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Experimental study on the thermal performance of a grey water heat harnessing exchanger using Phase Change Materials

Mazhar, Abdur Rehman, Liu, Shuli, Shukla, Ashish
Renewable energy 2020 v.146 pp. 1805-1817
copper, corrosion, greywater, heat, heat exchangers, latent heat, mass flow, melting point, phase transition, pipes, renewable energy sources, temperature, thermal conductivity, water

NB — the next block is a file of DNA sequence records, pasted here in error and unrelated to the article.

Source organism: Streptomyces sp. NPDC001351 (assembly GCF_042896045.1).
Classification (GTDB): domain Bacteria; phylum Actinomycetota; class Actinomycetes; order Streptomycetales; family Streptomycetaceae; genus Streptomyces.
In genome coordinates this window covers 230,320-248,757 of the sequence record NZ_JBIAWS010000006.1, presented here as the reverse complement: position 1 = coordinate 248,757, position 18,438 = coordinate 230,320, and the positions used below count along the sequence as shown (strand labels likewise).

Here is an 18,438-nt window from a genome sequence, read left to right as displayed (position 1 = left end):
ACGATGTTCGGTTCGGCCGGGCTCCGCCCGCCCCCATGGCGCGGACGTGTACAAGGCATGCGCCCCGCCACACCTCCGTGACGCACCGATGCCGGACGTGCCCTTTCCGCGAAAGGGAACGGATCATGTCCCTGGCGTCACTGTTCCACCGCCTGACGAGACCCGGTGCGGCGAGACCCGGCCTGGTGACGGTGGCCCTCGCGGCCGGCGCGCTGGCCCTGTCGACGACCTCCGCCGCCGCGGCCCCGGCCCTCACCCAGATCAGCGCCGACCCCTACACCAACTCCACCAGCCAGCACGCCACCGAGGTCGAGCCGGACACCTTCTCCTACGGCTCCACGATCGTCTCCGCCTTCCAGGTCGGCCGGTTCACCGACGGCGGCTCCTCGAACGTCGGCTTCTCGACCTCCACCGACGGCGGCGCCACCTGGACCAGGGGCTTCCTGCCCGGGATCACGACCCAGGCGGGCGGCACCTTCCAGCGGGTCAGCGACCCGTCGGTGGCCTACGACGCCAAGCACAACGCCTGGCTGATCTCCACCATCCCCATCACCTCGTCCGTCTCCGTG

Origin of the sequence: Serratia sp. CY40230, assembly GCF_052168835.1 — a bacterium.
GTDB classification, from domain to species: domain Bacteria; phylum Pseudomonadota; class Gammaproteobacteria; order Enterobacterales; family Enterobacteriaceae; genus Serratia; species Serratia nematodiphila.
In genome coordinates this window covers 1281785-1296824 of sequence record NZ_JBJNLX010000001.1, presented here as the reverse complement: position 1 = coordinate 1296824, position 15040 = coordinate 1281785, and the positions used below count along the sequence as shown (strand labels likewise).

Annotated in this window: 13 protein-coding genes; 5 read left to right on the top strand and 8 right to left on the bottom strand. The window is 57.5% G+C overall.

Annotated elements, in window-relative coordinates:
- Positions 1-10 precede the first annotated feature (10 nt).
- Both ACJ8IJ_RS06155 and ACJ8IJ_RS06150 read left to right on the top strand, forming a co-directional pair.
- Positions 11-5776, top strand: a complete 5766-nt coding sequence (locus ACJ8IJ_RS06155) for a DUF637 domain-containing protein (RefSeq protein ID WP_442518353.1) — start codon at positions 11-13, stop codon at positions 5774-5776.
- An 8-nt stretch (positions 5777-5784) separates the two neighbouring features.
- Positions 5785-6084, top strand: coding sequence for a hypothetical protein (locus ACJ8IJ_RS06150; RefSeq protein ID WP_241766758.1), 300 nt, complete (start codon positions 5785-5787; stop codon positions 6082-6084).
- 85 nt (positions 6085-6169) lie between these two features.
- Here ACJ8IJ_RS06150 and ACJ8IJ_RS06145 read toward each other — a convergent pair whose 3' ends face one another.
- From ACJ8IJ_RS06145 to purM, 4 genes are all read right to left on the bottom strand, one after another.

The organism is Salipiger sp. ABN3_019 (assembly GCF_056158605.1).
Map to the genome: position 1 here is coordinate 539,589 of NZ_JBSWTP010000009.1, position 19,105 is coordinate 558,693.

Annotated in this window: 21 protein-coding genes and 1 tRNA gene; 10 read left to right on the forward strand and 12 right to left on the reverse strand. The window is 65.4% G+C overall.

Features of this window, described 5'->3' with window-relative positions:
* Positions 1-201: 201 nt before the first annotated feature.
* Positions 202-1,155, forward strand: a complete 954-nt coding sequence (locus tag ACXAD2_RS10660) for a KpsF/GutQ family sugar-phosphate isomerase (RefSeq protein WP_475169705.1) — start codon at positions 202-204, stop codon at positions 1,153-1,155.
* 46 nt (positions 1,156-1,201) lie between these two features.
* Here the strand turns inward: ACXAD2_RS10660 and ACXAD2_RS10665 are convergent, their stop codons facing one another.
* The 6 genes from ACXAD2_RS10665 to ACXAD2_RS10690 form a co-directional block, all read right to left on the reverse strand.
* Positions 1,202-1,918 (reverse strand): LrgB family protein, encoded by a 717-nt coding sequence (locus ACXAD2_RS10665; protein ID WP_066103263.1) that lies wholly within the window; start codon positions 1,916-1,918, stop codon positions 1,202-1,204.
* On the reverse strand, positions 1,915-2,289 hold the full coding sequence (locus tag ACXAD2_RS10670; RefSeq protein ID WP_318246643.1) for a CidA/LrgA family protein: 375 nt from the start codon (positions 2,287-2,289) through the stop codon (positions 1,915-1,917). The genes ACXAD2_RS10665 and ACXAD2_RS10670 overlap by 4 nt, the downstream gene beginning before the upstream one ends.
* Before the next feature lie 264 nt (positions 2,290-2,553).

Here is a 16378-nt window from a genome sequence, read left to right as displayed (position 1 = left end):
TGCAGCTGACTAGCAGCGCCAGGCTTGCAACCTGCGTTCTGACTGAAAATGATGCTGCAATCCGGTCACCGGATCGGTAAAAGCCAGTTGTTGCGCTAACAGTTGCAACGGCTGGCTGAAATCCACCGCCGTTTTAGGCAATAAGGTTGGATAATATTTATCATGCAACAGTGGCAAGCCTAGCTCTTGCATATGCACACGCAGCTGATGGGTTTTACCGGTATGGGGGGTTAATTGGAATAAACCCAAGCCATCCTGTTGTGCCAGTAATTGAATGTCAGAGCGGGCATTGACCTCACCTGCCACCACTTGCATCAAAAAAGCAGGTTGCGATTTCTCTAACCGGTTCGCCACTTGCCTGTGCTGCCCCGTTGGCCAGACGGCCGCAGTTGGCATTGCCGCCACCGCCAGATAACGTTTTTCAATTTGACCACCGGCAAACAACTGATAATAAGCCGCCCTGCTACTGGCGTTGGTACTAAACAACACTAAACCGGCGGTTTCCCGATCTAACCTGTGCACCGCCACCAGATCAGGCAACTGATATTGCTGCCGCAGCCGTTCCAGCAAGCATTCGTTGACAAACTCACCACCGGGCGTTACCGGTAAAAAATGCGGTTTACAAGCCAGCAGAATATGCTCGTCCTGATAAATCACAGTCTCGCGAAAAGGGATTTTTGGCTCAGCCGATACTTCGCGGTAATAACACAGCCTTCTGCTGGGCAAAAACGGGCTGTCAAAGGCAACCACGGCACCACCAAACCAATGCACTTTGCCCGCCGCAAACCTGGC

To integrate heat extraction and storage into a single unit along with decoupling of demand and supply, Phase Change Materials (PCMs) can be used to harness heat from grey water (GW). A simple heat exchanger linking both the GW and incoming mains cold water (CW) in a counter flow arrangement with a PCM is experimentally tested. To enhance the thermal conductivity of the PCM, metallic copper fins are placed throughout the cross-section of the pipes.The charging with a GW temperature of 325 K and the discharging with a CW temperature of 285 K, of the PCM is investigated. The influence of the mass flow rates of both the fluids is investigated by varying it between discrete values of 0.1 kg/s and 0.05 kg/s. Similarly the operation strategy of the heat exchanger is varied between the solo operation of the GW and CW compared with the simultaneous flows of both. Finally two different PCMs; with a melting temperature of 298 K (RT-25) and 315 K (RT-42) are also tested.The mass flow rate is proportional to performance with 0.1 kg/s showing the best results but being less influential for RT-25 as compared to RT-42. In RT-25 most heat is transferred as latent heat with a higher phase change rate whilst RT-42 transfers sensible heat. The solo operation strategy of non-simultaneous GW and CW flow is more effective as this exchanger is meant to decouple demand and supply. The ability of RT-25 to retain heat over the long term is also greater compared to RT-42. Ullage issues and corrosion concerns of the metallic container and pipes are also dominant over the long-term usage of these PCMs.